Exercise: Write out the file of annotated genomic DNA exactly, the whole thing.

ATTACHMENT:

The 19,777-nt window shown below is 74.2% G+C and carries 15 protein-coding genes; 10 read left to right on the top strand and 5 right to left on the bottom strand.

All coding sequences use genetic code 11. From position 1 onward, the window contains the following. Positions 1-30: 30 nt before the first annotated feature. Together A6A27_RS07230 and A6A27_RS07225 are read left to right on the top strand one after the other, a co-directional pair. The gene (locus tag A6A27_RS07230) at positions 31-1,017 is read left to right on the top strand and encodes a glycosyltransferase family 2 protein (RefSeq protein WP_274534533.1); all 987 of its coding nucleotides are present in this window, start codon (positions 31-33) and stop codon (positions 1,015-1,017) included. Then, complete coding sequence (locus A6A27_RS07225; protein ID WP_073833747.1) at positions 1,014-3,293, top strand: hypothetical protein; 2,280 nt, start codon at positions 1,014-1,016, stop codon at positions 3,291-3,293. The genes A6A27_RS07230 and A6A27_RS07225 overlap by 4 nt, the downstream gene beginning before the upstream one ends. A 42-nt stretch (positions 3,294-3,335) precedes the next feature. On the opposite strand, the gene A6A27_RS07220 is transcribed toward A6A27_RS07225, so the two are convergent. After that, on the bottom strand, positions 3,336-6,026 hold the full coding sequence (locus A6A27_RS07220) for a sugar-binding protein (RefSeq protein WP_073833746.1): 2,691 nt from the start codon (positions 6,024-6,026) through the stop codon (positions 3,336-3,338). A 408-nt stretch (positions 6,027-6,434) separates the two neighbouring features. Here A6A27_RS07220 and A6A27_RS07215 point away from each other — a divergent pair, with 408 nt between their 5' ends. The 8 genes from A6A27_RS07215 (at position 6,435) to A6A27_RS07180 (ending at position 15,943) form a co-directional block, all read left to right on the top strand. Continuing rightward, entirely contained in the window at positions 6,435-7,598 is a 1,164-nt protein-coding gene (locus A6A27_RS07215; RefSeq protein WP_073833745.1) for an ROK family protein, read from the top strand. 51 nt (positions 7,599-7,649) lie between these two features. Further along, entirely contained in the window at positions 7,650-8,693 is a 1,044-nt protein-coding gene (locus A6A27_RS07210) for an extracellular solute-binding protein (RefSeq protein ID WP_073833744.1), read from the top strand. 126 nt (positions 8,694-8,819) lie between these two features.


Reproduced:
The 19,777-nt window shown below is 74.2% G+C and carries 15 protein-coding genes; 10 read left to right on the top strand and 5 right to left on the bottom strand.

All coding sequences use genetic code 11. From position 1 onward, the window contains the following. Positions 1-30: 30 nt before the first annotated feature. Together A6A27_RS07230 and A6A27_RS07225 are read left to right on the top strand one after the other, a co-directional pair. The gene (locus tag A6A27_RS07230) at positions 31-1,017 is read left to right on the top strand and encodes a glycosyltransferase family 2 protein (RefSeq protein WP_274534533.1); all 987 of its coding nucleotides are present in this window, start codon (positions 31-33) and stop codon (positions 1,015-1,017) included. Then, complete coding sequence (locus A6A27_RS07225; protein ID WP_073833747.1) at positions 1,014-3,293, top strand: hypothetical protein; 2,280 nt, start codon at positions 1,014-1,016, stop codon at positions 3,291-3,293. The genes A6A27_RS07230 and A6A27_RS07225 overlap by 4 nt, the downstream gene beginning before the upstream one ends. A 42-nt stretch (positions 3,294-3,335) precedes the next feature. On the opposite strand, the gene A6A27_RS07220 is transcribed toward A6A27_RS07225, so the two are convergent. After that, on the bottom strand, positions 3,336-6,026 hold the full coding sequence (locus A6A27_RS07220) for a sugar-binding protein (RefSeq protein WP_073833746.1): 2,691 nt from the start codon (positions 6,024-6,026) through the stop codon (positions 3,336-3,338). A 408-nt stretch (positions 6,027-6,434) separates the two neighbouring features. Here A6A27_RS07220 and A6A27_RS07215 point away from each other — a divergent pair, with 408 nt between their 5' ends. The 8 genes from A6A27_RS07215 (at position 6,435) to A6A27_RS07180 (ending at position 15,943) form a co-directional block, all read left to right on the top strand. Continuing rightward, entirely contained in the window at positions 6,435-7,598 is a 1,164-nt protein-coding gene (locus A6A27_RS07215; RefSeq protein WP_073833745.1) for an ROK family protein, read from the top strand. 51 nt (positions 7,599-7,649) lie between these two features. Further along, entirely contained in the window at positions 7,650-8,693 is a 1,044-nt protein-coding gene (locus A6A27_RS07210) for an extracellular solute-binding protein (RefSeq protein ID WP_073833744.1), read from the top strand. 126 nt (positions 8,694-8,819) lie between these two features.